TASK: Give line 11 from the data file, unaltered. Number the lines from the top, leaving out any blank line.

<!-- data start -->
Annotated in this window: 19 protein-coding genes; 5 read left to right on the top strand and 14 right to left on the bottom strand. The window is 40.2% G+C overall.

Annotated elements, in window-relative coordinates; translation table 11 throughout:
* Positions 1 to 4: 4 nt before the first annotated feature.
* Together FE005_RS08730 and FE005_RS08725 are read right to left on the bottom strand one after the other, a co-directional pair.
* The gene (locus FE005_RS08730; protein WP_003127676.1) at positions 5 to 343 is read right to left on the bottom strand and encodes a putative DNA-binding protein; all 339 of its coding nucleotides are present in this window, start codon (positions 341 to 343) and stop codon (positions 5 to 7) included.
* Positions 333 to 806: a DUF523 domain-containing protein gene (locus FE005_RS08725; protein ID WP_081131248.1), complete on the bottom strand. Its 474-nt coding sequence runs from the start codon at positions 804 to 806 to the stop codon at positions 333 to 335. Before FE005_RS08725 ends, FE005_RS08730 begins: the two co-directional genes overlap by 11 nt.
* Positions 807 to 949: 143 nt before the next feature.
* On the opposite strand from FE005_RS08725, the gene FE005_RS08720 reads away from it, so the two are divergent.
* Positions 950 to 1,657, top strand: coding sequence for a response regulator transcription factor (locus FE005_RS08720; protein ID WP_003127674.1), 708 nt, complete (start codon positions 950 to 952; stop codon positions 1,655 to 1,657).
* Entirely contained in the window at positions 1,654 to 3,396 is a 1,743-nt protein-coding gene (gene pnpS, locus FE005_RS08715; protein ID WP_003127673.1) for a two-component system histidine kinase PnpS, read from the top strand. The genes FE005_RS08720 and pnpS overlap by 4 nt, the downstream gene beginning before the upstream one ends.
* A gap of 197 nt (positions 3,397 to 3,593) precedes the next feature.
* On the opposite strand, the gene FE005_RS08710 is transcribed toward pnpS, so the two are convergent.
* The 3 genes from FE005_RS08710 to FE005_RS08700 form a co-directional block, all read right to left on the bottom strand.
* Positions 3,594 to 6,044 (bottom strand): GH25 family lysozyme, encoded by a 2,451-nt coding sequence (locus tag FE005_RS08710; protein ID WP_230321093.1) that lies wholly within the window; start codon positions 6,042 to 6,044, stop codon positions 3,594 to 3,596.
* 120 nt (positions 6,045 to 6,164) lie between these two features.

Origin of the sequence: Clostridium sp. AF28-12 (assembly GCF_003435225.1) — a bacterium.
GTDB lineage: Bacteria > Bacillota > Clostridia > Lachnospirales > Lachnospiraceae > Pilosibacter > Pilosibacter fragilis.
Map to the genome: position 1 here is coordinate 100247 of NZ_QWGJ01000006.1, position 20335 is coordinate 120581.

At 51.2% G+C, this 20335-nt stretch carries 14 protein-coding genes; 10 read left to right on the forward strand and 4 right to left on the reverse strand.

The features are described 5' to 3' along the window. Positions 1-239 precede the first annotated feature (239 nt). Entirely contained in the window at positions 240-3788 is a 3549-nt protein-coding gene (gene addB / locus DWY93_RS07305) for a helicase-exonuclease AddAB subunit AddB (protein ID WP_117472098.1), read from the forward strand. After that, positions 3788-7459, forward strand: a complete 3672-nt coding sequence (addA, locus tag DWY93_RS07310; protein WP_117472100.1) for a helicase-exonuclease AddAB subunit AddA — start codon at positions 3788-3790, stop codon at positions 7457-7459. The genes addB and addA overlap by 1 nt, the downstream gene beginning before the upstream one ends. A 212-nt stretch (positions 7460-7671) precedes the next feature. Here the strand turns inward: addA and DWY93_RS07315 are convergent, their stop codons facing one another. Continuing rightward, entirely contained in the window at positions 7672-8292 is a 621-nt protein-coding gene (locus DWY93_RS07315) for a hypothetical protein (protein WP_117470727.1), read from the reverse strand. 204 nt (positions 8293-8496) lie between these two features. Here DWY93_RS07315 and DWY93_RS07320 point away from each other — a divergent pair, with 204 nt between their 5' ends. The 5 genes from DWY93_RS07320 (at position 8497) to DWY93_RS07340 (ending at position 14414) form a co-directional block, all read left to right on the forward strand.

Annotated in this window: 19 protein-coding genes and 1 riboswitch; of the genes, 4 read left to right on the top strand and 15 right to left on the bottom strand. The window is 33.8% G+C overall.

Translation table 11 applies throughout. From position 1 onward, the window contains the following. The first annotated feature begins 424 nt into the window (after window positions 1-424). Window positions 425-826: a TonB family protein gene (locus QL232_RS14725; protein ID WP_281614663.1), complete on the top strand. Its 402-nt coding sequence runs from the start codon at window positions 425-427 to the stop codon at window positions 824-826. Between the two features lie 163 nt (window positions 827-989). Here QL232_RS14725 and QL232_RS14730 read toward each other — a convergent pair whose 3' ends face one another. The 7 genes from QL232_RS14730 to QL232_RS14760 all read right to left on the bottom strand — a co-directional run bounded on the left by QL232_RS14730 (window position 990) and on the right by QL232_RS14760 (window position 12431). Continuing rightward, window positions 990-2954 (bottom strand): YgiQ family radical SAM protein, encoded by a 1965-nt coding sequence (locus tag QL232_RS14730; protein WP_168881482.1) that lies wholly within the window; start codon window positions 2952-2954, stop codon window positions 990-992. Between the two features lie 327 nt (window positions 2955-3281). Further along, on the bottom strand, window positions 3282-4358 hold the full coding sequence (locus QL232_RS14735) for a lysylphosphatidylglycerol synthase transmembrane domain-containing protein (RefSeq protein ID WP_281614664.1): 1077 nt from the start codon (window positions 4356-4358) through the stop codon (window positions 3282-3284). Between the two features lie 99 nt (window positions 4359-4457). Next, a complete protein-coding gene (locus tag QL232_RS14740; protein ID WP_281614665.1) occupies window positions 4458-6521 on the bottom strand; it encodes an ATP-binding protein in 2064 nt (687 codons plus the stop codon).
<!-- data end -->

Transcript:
* A gap of 197 nt (positions 3,397 to 3,593) precedes the next feature.